Coffee or no coffee?


"Do I need to give up coffee?" is probably one of the most common questions health professionals get asked by pregnant women. Today, they will be told that they do not need to stop drinking coffee but should limit consumption to 1-2 normal cups per day. These instructions need to be revised, according to a professor at Reykjavik University.

Dr. Jack James, professor at RU‘s Department of Psychology, has been researching the effects of coffee for years. In his latest research he wished to draw together the scientific work that has been done in this field in order to yield practical results. 

He did this by looking at 48 observational studies and meta-analyses published in the past two decades that research the relationship between coffee consumption and negative pregnancy outcomes such as miscarriage, stillbirth, preterm birth, childhood acute leukaemia, obesity and low birth weight. Altogether he researched 1.261 articles on the subject.


A man sits at a table in the coffeehouse in Sólin

A total of 42 separate findings were reported in 37 observational studies; of these 32 found that caffeine significantly increased risk of adverse pregnancy outcomes and 10 found no or inconclusive associations. Caffeine-related risk was reported with moderate to high levels of consistency for all pregnancy outcomes except preterm birth.

Eleven studies reported on the findings of 17 meta-analyses, and in 14 of these maternal caffeine consumption was associated with increased risk for four adverse outcomes: miscarriage, stillbirth, low birth weight and/or small for gestational age, and childhood acute leukaemia. The three remaining meta-analyses did not find an association between maternal caffeine consumption and preterm birth.

Our most popular drug

When consumed during pregnancy, caffeine readily crosses the placenta, exposing the fetus to the drug. Notably, the fetus is largely physically incapable of metabolising caffeine – that ability develops during the first year of life. Pregnancy studies have shown that caffeine can interfere with fetal heart function and oxygenation.

Coffee is the most popular drink in history. It effects the body in various ways, that in turn explain its popularity. It makes us feel awake and alert but is damaging to our stomach acid and contracts our veins. We get hooked on coffee and therefore, we pay a price when we quit, in the form of headaches, sleepiness and lethargy. As with other addictive substances it also has psychological effects when consumption is stopped.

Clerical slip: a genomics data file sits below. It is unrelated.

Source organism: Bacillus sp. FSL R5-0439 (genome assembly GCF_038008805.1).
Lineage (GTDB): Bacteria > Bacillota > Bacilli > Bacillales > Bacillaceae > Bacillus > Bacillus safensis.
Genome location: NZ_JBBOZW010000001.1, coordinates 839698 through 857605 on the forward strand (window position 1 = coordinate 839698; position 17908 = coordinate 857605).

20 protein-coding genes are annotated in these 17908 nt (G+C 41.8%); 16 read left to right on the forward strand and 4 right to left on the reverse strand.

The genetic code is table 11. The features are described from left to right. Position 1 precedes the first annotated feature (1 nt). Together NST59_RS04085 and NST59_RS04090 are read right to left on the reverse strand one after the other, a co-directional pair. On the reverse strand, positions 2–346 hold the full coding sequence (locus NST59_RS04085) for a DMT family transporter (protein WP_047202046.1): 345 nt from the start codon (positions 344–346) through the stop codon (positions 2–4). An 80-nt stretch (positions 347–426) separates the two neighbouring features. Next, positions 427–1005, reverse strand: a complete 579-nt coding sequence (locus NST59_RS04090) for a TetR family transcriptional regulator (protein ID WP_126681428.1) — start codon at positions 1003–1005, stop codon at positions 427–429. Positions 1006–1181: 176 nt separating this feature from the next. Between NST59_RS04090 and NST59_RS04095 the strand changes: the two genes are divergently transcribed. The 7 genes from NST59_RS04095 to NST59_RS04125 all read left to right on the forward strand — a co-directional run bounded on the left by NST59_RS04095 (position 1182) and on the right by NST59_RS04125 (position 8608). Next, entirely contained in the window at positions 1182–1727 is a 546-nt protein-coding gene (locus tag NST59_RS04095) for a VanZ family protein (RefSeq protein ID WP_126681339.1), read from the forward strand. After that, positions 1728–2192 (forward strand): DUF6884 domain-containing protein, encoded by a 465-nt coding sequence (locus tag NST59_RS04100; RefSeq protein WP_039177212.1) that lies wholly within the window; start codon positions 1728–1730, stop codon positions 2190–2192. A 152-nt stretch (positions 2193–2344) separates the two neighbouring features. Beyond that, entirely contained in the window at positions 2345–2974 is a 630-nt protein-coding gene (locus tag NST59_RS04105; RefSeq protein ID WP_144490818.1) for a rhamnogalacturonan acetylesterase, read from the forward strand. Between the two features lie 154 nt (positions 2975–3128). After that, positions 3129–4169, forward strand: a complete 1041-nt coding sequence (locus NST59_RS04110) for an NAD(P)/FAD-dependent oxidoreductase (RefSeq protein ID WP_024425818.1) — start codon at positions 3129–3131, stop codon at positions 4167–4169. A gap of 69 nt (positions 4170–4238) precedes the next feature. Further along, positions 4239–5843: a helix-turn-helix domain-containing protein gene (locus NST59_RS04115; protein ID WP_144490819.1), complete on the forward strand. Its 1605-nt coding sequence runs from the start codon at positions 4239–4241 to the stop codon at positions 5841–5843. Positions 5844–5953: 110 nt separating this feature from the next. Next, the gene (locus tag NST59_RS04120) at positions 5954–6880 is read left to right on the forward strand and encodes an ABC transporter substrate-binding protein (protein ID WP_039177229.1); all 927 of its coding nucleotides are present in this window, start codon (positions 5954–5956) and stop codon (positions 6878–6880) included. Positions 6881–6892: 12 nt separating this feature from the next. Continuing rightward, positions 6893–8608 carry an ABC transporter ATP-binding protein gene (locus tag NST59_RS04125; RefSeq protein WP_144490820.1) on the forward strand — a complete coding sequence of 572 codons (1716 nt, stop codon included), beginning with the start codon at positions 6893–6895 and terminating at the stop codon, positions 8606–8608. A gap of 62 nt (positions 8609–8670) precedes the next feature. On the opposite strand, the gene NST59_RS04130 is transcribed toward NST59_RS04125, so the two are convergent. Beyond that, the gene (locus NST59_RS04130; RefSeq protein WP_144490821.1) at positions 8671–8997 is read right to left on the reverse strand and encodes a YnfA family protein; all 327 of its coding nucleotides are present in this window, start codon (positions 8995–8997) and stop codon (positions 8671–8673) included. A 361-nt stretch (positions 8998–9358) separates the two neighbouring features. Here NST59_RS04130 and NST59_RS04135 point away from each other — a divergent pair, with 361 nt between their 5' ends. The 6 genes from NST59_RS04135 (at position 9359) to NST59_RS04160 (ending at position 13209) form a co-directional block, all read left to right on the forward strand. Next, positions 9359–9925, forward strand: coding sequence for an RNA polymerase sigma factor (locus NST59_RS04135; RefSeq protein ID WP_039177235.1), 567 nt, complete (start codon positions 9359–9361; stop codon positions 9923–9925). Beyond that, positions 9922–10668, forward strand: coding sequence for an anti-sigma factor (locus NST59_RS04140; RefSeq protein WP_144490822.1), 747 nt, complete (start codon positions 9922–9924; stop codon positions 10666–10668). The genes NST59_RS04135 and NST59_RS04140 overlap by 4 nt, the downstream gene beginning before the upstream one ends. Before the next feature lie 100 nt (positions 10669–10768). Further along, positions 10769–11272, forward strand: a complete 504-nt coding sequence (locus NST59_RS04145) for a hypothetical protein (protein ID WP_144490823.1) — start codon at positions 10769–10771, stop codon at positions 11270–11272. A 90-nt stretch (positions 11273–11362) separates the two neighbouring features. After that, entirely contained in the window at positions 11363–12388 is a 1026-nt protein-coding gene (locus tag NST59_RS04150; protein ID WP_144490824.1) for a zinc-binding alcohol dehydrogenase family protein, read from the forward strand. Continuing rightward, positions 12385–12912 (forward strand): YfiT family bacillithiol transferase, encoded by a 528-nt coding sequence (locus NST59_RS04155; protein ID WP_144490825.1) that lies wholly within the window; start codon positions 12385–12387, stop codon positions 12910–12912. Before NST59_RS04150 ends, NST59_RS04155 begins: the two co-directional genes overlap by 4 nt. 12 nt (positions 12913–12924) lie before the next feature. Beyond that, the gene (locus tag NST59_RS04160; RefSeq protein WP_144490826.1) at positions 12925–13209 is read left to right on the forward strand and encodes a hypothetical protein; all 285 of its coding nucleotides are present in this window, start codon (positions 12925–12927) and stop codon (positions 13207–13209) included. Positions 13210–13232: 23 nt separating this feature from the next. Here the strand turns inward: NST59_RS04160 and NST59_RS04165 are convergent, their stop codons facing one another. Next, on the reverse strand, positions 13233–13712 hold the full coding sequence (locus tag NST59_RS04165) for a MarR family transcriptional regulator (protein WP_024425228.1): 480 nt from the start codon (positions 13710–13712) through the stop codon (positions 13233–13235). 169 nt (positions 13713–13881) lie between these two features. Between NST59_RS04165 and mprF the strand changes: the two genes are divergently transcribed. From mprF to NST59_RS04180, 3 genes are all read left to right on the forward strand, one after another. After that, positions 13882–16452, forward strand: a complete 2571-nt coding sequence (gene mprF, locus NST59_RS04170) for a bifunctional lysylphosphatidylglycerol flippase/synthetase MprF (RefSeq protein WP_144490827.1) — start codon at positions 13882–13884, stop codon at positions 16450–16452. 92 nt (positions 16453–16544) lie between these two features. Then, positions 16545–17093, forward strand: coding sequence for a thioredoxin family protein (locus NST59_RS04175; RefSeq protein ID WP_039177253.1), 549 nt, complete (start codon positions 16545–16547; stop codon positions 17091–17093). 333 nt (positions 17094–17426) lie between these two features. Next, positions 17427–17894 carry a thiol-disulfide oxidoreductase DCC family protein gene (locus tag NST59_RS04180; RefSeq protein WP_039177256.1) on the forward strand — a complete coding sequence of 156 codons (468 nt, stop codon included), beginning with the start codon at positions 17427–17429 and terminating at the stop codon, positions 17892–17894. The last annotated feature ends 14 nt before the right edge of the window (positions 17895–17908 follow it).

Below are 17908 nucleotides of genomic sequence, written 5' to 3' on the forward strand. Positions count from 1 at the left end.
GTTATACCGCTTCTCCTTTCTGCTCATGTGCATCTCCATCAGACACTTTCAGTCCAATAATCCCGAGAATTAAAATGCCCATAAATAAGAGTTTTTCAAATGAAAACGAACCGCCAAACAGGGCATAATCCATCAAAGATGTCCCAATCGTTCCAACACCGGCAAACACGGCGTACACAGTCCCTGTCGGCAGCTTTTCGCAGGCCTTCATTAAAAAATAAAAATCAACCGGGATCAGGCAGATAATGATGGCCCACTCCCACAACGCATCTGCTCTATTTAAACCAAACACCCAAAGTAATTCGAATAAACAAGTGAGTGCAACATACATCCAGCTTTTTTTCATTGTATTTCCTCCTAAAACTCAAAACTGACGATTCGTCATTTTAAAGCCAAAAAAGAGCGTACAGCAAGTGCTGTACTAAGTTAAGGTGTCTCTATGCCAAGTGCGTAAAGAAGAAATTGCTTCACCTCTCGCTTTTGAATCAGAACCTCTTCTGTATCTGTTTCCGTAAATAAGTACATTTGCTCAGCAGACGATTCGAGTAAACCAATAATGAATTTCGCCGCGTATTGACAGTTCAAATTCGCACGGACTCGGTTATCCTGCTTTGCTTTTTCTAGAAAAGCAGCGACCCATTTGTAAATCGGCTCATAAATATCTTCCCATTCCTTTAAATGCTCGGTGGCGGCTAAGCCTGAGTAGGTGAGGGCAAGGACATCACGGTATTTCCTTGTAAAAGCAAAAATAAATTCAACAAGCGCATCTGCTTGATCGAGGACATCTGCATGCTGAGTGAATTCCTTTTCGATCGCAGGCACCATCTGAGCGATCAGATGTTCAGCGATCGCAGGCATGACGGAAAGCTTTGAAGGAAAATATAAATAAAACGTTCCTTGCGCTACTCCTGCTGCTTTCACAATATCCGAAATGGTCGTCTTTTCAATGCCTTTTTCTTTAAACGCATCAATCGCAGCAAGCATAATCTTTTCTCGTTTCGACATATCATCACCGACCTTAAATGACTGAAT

„Considering what is known about the pharmacology of caffeine, the fact that the drug is widely consumed during pregnancy, and the many studies (over more than four decades) that have revealed associations between maternal caffeine exposure and negative pregnancy outcomes, it is not surpricing that when all the findings are brought together the results point strongly to caffeine being a significant source of harm.“

No safe dose

Dr. James points out that isolating coffee as the sole culprit of negative pregnancy outcomes in these cases is problematic. Is the connection strong enough to be convincing? The accumulated body of evidence is substantially consistent in implicating caffeine as a cause of harm. There have been suggestions in the literature, especially sources associated with representatives of producers of caffeine products, that the evidence of association is methodologically flawed.

However, it needs to be understood that researchers have gone to extraordinary lengths exercising the most stringent controls. As such, it is simply not plausible to suggest that current evidence implicating caffeine is so flawed as to be capable of being ignored. In fact, there is a large body of consistent evidence from well-controlled studies pointing to caffeine as a source of harm during pregnancy. Certainly, there is no evidence to suggest that caffeine benefits either mother or baby. Therefore, even if the evidence were merely suggestive, and in reality it is much stronger than that, the case for recommending caffeine be avoided during pregnancy is thoroughly compelling.

Dr. James furthermore emphasises that there is no „safe-dose“ of coffee for pregnant women. „We need to change the advice women are given and do it soon.“